There were other trips that were more special for David because of their personal nature. In 1998, after his mother had died Jim told David that their mother had had another son while in Australia and had left him behind when she had returned to England. Her friend Mousia had kept the secret all those years. David went in 1999 and met up with Bob and his family, he was to return another 6 times with Eleanor. Each trip generating more memorable moments; among them a visit to the Barrier Reef, a champagne sunset cruise on a catamaran, Bob and Dell’s wedding on the beach and Sue and Adam’s wedding. But perhaps the most precious memory of all was Bob’s 60th birthday when his three brothers surprised him by making the trip to Australia, it was the one and only time the four brothers were together. A very special event indeed.
While Claire’s talents lay in languages, James showed an aptitude for Maths like his dad, and it also meant a lot to David that his son shared his love of Man U. David and his friend Martyn would go down to Manchester to meet up with James and they would go to a match.
By now the Halifax had merged with the Bank of Scotland, creating the new HBOS and David’s job had undergone another transformation. Gradually these changes began to take a toll on his health and in 2007 he decided to take his pension and reduce his working week to four days. A couple of years later David’s health deteriorated further and he was admitted to hospital with fluid on his legs. He was treated for the problem but referred for further tests which uncovered the fact that he had an extremely rare genetic condition that had been affecting his muscles since birth, explaining why he had been unable to do certain things.
David has always been a practical man and he dealt with the news with stoicism and a determination to make the most of the situation. He and Eleanor continued to travel and as well as going to Australia had holidays in France, Spain and Portugal.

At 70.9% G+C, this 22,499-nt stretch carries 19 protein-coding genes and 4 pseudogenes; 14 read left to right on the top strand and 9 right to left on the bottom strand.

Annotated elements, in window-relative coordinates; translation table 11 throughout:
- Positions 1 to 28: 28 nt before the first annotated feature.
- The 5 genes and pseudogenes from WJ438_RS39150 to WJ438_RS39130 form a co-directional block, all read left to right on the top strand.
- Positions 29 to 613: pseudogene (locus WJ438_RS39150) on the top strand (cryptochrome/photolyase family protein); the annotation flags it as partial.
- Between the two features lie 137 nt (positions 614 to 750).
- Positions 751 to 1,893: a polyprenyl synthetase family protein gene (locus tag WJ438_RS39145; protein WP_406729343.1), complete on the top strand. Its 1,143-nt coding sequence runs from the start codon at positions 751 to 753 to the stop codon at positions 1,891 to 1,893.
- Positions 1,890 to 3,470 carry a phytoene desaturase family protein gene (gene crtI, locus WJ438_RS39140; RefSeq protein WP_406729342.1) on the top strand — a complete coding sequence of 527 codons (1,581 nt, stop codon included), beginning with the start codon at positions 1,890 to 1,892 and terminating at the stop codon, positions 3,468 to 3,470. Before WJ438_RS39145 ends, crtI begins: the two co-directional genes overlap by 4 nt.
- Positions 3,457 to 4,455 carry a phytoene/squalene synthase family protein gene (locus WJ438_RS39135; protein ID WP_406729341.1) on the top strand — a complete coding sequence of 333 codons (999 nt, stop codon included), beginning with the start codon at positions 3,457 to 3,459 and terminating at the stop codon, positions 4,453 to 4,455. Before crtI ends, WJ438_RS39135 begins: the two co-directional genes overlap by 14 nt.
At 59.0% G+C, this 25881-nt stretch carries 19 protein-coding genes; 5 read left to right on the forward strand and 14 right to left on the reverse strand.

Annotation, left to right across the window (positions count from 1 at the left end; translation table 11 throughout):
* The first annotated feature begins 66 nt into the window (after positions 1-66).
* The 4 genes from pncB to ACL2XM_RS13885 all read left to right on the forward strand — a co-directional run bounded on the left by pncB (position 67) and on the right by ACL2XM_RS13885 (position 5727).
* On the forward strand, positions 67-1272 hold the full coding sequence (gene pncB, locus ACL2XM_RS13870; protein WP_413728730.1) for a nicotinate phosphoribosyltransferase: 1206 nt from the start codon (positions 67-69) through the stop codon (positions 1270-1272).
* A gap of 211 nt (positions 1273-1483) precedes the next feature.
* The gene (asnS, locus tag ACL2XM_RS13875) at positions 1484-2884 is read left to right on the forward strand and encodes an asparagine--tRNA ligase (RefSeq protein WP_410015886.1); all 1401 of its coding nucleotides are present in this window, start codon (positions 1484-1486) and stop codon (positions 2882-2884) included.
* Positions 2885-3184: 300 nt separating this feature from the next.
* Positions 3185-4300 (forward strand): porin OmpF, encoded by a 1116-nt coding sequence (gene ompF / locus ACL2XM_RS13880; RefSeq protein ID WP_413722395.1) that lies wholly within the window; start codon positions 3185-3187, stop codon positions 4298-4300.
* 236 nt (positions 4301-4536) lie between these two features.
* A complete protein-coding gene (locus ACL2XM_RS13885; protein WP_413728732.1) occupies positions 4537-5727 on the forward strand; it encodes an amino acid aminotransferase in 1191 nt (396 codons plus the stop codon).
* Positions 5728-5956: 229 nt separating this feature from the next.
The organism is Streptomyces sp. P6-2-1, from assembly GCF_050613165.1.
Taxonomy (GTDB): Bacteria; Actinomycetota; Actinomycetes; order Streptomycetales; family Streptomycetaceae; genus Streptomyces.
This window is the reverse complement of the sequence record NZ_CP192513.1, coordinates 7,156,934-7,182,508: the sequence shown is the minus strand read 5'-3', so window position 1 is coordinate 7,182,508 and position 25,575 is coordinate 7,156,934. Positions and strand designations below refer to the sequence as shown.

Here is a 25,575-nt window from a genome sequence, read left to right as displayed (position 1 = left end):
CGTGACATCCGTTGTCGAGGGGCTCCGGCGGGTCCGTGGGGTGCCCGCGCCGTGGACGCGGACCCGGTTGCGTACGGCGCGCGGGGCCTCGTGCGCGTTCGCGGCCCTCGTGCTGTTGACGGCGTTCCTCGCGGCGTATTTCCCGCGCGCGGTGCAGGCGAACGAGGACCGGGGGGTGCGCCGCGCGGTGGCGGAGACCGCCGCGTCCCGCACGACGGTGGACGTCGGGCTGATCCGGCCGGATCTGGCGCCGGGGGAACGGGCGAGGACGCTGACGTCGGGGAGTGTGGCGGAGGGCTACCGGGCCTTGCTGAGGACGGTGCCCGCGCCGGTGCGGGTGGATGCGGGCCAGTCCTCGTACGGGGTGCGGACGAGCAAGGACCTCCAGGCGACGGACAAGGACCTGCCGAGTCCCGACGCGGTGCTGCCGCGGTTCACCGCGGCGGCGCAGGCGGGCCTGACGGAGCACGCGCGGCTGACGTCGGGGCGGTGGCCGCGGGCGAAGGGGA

In March 2017 there came the bad news that David had an inoperable brain tumour which would only be treated with radiotherapy and medication.
Once again David resolved to carry on living his life to the best of his now restricted abilities and in May (2017) he and Eleanor spent a wonderful day at the Chelsea Flower Show. Eleanor drove and they stopped on the way down and also went to Oxford to see James on the way home. It was very busy, and very hot, but David’s mobility scooter helped enormously and he was extremely touched by how kind and helpful everyone was. Indeed he spoke of the incredible support he’d received from so many people, friends, neighbours, staff at the Western and how these kindnesses had restored his faith in human nature. David continued to be under the care of Dr. Zeidler and maintained a positive approach.
It was clear from talking to David that he had led a very full and fulfilling life, one that had presented him with various challenges, but which had also brought him much joy, the source of which was undoubtedly his family and friends.
Howard Aldridge (OT 136; West)
On 4 December 2013 Howard Aldridge passed away. His funeral was held at St Mary’s Church, West Chiltington, West Sussex, on 16 December 203. The eulogy, delivered by Dennis Mountstephen (not an Ottershaw Old Boy), should have been carried in the current (Autumn 2014) issue of The Gazette. It is reproduced below and will also be included in the next edition of The Gazette (Spring 2015).
I feel very privileged to have been asked by Liz to say a few words about dear Howard.